1- What Does Horror Mean To You? at Brutal As Hell (2011.09.09)
I am starting to write this article right after I just finished watching Dario Argento’s Stendhal Syndrome for the third time in about two years. I am fascinated by it because it is likely Argento’s last good/great film (Dracula 3D doesn’t look very promising so far), and because surprisingly, what disturbs me the most is the brutality of the film and that Dario put his own daughter Asia at the center of it. Talk about a Freudian setup. Additionally, the movie is gorgeous. Yes, its use of digital effects is very crude, even for the time, but the film is otherwise very polished in the greatest Argento tradition. I appreciate that. I also appreciate Asia greatly....
2- Not Quite Hollywood review at Brutal As Hell (2011.08.25)
Documentaries about films are a tricky affair. Either they have to be about an incredible film, or the documentary itself has to be cool and uncover little known nuggets about a cult classic, or they have to paint an epic movement and give you tons of information, references, and cool interviews. Not Quite Hollywood is of the latter kind, but unlike the recent American Grindhouse, it manages to pile on so much energy, laughs, outrageous interviews and cool film bits...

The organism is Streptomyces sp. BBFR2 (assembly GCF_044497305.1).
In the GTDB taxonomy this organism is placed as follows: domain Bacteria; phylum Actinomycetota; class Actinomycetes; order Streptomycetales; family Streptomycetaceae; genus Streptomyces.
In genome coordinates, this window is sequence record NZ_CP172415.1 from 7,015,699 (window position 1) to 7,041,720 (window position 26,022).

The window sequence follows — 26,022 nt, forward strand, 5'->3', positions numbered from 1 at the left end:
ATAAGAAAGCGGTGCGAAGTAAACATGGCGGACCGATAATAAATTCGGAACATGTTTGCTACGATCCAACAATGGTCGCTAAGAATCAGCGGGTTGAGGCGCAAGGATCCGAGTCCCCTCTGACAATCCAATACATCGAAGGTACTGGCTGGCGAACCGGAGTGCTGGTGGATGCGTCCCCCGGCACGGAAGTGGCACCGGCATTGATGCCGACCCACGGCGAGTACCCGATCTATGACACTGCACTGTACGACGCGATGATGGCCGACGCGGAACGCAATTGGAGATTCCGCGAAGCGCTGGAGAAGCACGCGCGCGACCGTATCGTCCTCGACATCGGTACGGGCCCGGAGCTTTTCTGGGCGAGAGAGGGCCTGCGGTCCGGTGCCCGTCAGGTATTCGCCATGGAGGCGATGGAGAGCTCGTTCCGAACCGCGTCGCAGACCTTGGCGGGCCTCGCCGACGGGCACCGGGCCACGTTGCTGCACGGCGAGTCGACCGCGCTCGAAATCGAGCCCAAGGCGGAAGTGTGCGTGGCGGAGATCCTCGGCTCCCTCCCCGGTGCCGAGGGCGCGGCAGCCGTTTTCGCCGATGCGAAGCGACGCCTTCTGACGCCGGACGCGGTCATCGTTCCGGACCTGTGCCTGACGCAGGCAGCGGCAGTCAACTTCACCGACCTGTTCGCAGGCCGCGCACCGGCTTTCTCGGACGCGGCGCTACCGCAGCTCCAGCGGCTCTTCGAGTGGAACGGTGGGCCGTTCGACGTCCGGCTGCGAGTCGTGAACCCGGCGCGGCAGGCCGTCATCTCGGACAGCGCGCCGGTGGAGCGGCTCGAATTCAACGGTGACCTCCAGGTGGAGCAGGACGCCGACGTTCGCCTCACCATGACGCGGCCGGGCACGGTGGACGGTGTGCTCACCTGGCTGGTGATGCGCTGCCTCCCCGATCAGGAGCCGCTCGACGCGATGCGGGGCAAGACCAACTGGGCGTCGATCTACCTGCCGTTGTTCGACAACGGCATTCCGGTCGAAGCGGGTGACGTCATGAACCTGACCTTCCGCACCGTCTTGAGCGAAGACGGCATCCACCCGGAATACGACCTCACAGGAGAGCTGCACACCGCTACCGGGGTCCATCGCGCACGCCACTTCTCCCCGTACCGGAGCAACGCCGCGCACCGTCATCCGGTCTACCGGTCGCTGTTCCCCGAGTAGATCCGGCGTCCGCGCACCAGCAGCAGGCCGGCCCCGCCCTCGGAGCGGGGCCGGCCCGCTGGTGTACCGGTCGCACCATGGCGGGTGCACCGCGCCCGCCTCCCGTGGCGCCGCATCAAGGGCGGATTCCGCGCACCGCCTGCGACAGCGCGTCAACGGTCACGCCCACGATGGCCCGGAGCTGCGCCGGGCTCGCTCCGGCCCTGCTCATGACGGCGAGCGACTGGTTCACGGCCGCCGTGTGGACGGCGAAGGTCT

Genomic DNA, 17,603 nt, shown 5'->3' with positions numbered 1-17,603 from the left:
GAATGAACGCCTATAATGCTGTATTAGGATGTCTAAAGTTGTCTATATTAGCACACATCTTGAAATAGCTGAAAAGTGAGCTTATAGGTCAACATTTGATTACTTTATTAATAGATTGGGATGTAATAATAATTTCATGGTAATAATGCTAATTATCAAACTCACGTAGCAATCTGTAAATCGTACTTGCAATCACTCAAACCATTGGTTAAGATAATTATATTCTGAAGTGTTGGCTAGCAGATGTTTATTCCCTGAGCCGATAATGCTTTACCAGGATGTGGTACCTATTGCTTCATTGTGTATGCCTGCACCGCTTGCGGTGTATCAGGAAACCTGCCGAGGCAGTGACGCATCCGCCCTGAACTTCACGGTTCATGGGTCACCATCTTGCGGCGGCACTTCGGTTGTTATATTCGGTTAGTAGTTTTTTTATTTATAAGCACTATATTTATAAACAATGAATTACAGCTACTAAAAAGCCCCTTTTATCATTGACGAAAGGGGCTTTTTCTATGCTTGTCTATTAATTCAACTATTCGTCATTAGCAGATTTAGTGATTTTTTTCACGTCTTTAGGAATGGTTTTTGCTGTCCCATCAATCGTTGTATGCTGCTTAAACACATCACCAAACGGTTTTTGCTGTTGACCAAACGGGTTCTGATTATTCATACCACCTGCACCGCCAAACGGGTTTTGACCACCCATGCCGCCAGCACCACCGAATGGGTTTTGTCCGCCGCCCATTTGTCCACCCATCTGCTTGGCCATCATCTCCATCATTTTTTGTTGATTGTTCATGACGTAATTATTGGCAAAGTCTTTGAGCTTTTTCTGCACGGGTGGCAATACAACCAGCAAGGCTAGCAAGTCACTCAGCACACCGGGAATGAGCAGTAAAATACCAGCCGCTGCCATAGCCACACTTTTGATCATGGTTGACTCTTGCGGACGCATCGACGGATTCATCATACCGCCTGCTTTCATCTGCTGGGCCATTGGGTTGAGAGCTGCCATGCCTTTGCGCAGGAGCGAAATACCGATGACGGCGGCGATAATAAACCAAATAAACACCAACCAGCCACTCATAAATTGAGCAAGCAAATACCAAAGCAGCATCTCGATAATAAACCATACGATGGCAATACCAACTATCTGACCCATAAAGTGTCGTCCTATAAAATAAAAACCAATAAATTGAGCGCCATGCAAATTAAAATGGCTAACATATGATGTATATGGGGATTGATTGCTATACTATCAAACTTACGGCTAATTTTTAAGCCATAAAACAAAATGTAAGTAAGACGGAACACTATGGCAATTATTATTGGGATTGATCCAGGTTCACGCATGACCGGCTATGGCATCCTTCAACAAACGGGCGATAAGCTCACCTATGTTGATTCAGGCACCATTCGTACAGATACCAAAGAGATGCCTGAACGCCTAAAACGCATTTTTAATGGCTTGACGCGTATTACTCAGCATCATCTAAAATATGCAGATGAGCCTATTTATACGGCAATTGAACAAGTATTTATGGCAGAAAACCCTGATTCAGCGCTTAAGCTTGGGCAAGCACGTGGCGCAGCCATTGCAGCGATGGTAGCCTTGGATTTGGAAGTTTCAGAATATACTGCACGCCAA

5- 30 Fulci Blvd., A Lucio Fulci Primer (2011.03.06)
Something cool is happening in the UK. Arrow Video is preparing to release Lucio Fulci’s The Beyond this month on blu-ray. Being a Fulci fan, I am kicking, screaming and swearing about when we’ll see that in the US. Last year saw The New York Ripper and City Of The Living Dead released on the format, which was not too shabby. But I, for one, just want more, and it doesn’t matter that I have many of his films on DVD already...
Here is the absolute best of the 835 films i watched in 2010. I broke them in four sections because i consider for this list any film i have seen for the first time this year, which of course includes 2010 films, 2009 films i didn't get to catch before, and even older films i never got to see before. For the complete list sorted by rating, see here.
Inception (2010), one of the mega-blockbusters of the year, showing that on rare occasions, Hollywood can produce a film that is as much a summer Action flick as it is brainy and challenging. Director Christopher Nolan seems to be at the top of the food chain in recent years.
Toy Story 3 (2010), showing that Pixar is still the king of animation, the film is a worthy third installment in this iconic series.
Fire Of Conscience (2010), an edgy Hong-Kong cops and gangsters fare that although treads on familiar territory nevertheless manages to pull a strong emotional punch with great characters and great visuals.
Book Of Eli, The (2010), an apocalyptic action film that delivers great visuals, good performances, and good overall entertainment.